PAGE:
The thing about always having great players is that you’re always going to lose great players.
In recent years, Syracuse University basketball fans have lost sleep wondering how the Orange would replace the likes of Wes Johnson, Rick Jackson, Kris Joseph, Brandon Triche, Dion Waiters and now C.J. Fair.
But history should tell us, as Green Bay quarterback Aaron Rodgers famously told Packers fans earlier this season, to just R-E-L-A-X.
Take the point guard position, for example. As quarterback of the offense, the point guard is arguably the most important player on the court. From 2008-09 through last season, the Orange smoothly transitioned at the point from Johnny Flynn to Scoop Jardine to Michael Carter-Williams to Tyler Ennis, winning 26, 30, 27, 34, 30 and 28 games in those six years.
Now it’s freshman Kaleb Joseph’s turn to take over the point and lead a team that lost its three leading scorers (Fair, Ennis, Jerami Grant), two leading rebounders (Grant and Fair), one of the best point guards in the country in Ennis and its best defensive player off the bench in Baye Moussa Keita.
“Some young guys played well for us last year and obviously had a tremendous effect on what we were able to do,” said SU coach Jim Boeheim, who’s starting his 39th year at SU with 948 career victories. “Certainly we feel we have young, talented guys, and we think they are very capable of doing what we need to have them do.”
It’ll all start with the 6-foot-3 Joseph, a four-star recruit from Nashua, N.H. Before SU’s first exhibition game against Carleton University Nov. 1, Boeheim said Joseph was just as talented and worked just as hard as any of his recent point guards, but the real test would be how he handled game conditions.
Joseph aced that first test against Carleton, which has won eight of the past 11 national championships in Canada and was 10-1 in exhibition games against U.S. college teams. Joseph kept the Orange in the game with 11 points in the first half and finished with a team-high 19 points with four assists and one turnover as SU rallied from a 15-point deficit to win 76-68.
SU’s most highly-touted freshman, 6-10, 220-pound forward Chris McCullough, also played well against Carleton. A five-star recruit from the Bronx, McCullough scored 14 points on 5-for-10 shooting with six rebounds in 34 minutes.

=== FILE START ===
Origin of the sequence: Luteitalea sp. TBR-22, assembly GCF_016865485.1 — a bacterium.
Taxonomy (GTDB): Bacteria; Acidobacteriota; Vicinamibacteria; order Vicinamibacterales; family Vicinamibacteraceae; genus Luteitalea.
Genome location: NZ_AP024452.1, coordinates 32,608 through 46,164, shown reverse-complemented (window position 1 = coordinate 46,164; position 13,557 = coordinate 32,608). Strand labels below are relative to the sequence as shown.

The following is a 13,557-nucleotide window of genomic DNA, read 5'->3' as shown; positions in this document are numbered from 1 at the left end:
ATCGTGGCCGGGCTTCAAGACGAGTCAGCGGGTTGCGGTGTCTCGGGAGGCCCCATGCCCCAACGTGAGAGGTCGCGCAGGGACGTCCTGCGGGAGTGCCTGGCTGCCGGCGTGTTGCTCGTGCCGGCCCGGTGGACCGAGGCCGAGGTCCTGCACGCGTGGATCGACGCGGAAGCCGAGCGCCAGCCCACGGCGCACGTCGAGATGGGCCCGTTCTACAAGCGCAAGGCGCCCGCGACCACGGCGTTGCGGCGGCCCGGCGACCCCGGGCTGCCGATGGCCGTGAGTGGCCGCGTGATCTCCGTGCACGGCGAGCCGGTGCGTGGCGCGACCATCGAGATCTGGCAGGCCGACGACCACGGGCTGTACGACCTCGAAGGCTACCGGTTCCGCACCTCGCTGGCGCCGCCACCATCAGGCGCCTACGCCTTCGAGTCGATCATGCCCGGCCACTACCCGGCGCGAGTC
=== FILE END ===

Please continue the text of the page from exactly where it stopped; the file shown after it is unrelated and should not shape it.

McCullough will be joined on the frontline by 6-8 sophomore small forward Tyler Roberson (2.2 points and 1.9 rebounds per game in limited time last season) and 6-9 senior center Rakeem Christmas. In the first half against Carleton, Christmas picked up three fouls and didn’t score. In the second half, he asserted himself and sparked the comeback with 13 points.
With 6-9 junior forward DaJuan Coleman still recovering from a knee injury and 6-7 sophomore forward B.J. Johnson and 6-9 sophomore center Chinoso Obokoh still learning the ropes, the Orange will need Christmas to stay out of foul trouble and attack the basket the way he did in the second half against Carleton.
SU’s offense, which ranked 10th in the ACC with 68.3 points per game last season even with Fair, Grant and Ennis, remains a concern. It would help open the floor if junior shooting guard Trevor Cooney started hitting more consistently. Cooney made just 26 percent of his threes in the last 12 games last season and was 0-for-4 from 3-point range against Carleton.
Ron Paterson, a 6-2 sophomore shooting guard, could push for more playing time after sinking 4-of-5 3-pointers and scoring 15 points against Carleton.
Junior guard/forward Michael Gbinije might be SU’s most valuable player. He’ll likely be among the team’s leaders in minutes played as a back-up at three positions (point guard, shooting guard and small forward), and SU is at its best defensively when he’s on the floor.
The Orange, ranked No. 23 in the Associated Press poll and No. 24 in the USA Today/Coaches poll, opens its regular season Friday, Nov. 14, against Kennesaw State at the Carrier Dome in the first game of the 2K Classic. Whether SU climbs in the polls will depend on how well Joseph, McCullough, Paterson and others follow in the footsteps of their predecessors as worthy replacements for the departed stars.
“We have a few question marks coming into this season, but I do think we are better than that,” Gbinije said. “I think we are going to have a great season this year and overcome some (low) expectations.”
No Bowling for SU Football
By losing to No. 22 Duke University 27-10 this past Saturday on Senior Day at the Carrier Dome, the Orange football team fell to 3-7 and will not be eligible for a third consecutive bowl appearance even if it wins its final two games of the year at Pittsburgh Nov. 22 and at Boston College Nov. 29.
Against Duke and throughout the season, the Orange hung in there but just couldn’t overcome myriad injuries, particularly at the quarterback position with starter Terrel Hunt and backups AJ Long and Austin Wilson all missing time.
“You always want to win a game you play, but it was still a fun season and I wouldn’t take anything back,” said senior nose tackle Eric Crume. “It was unfortunate that we had a lot of injuries, and we didn’t come through on some of the execution things this season. I still had a blast, playing with a lot of great guys and playing for the coaches that I really love.”
Matt Michael is a freelance writer based in Syracuse. Email him at firstname.lastname@example.org.
The 23rd-ranked Syracuse University men’s basketball team will open its 2014-15 regular season this weekend with 2K Classic Tournament games against Kennesaw State (7 p.m. Friday) and Hampton (4 p.m. Sunday) at the Carrier Dome.